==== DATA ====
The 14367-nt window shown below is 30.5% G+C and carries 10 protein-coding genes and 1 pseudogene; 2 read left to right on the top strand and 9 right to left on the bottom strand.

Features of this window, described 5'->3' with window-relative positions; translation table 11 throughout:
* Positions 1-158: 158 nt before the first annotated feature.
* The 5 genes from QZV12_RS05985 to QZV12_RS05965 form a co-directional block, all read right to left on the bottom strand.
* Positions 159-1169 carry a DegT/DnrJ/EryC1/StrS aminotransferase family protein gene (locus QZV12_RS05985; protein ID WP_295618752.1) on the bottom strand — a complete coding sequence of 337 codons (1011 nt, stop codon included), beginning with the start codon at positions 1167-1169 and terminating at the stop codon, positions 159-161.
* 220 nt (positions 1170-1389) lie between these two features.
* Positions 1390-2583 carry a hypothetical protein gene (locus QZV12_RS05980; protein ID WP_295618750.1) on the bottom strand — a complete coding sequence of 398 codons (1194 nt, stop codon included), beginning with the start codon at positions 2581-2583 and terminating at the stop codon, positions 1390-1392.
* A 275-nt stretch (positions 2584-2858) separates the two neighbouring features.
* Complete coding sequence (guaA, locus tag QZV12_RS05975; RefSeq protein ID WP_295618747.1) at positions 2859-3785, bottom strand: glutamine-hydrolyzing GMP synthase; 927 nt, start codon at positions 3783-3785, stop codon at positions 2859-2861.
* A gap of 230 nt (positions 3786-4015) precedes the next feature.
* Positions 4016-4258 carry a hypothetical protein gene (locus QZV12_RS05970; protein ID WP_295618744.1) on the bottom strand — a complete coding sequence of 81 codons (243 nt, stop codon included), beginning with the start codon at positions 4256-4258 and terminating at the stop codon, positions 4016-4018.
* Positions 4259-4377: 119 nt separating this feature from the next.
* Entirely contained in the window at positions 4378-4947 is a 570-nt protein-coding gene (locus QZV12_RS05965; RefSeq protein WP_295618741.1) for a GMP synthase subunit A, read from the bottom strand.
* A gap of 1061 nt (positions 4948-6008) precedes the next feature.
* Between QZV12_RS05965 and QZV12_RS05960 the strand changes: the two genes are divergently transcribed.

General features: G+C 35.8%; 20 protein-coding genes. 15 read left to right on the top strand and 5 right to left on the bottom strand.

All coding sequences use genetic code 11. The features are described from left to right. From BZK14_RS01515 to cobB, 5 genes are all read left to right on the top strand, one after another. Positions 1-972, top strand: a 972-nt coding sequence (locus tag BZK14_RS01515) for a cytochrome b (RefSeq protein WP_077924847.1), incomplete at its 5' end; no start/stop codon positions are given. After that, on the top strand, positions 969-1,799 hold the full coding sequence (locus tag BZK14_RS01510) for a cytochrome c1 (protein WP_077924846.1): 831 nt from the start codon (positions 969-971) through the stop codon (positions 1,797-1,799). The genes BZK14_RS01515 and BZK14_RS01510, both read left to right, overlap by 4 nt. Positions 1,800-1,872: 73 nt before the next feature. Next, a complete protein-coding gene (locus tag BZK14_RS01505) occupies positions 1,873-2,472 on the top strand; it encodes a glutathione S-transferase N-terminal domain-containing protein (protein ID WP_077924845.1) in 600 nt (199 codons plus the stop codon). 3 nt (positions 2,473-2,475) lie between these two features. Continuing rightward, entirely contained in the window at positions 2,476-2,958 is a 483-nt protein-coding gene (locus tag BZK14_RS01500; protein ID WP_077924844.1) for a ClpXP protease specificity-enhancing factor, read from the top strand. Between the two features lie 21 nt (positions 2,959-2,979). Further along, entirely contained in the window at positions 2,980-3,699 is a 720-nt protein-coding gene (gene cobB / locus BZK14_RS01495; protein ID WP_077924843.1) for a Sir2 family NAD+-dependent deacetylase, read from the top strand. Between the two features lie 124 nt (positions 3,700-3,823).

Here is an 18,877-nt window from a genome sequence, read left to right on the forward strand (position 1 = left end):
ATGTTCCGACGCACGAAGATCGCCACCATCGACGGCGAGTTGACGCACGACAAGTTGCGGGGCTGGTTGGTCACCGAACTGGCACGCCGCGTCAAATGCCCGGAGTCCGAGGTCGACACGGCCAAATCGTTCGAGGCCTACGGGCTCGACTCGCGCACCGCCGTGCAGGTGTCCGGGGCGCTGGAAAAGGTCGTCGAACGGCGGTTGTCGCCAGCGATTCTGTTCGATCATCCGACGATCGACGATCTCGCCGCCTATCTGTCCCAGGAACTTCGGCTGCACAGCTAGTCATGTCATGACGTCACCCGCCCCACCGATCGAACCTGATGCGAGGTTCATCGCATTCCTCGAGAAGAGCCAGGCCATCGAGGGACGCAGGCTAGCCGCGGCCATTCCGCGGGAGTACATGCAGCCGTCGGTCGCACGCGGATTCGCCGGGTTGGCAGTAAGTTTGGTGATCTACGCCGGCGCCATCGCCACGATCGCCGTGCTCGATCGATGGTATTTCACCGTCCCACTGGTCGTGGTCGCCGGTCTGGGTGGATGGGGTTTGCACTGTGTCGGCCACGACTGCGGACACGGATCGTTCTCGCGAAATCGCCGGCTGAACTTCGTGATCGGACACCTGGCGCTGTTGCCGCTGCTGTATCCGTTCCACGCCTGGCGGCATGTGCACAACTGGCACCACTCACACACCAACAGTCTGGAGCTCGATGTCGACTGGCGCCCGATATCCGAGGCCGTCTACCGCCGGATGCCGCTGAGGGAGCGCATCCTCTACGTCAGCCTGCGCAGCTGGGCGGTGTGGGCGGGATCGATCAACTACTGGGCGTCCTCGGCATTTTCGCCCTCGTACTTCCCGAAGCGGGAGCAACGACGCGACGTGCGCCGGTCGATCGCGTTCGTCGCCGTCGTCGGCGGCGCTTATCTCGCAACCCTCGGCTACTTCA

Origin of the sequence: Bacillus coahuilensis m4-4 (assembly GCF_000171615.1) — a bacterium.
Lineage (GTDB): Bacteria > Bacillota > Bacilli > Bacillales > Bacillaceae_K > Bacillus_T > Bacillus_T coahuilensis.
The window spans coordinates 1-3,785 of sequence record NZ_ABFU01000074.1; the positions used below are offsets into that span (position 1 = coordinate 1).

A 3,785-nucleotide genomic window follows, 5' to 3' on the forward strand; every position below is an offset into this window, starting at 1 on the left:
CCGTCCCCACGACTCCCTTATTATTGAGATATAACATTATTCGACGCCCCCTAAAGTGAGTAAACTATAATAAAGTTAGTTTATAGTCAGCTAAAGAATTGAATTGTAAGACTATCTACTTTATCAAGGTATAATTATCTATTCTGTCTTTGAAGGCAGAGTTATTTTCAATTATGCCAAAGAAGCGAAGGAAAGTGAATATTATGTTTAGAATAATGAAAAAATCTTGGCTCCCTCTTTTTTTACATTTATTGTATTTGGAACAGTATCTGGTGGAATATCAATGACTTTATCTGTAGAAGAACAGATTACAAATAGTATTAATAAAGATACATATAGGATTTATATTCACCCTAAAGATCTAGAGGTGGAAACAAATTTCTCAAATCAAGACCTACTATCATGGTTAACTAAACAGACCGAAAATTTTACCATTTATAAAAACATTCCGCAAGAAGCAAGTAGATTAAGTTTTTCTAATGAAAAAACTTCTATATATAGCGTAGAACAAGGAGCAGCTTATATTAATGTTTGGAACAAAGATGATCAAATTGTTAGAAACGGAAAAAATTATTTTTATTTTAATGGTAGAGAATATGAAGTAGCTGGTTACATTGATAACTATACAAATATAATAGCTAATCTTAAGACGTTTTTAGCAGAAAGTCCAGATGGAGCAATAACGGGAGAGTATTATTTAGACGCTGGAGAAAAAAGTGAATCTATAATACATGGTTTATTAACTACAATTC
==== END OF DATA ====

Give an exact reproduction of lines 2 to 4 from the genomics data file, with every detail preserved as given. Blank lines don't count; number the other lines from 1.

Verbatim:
Features of this window, described 5'->3' with window-relative positions; translation table 11 throughout:
* Positions 1-158: 158 nt before the first annotated feature.
* The 5 genes from QZV12_RS05985 to QZV12_RS05965 form a co-directional block, all read right to left on the bottom strand.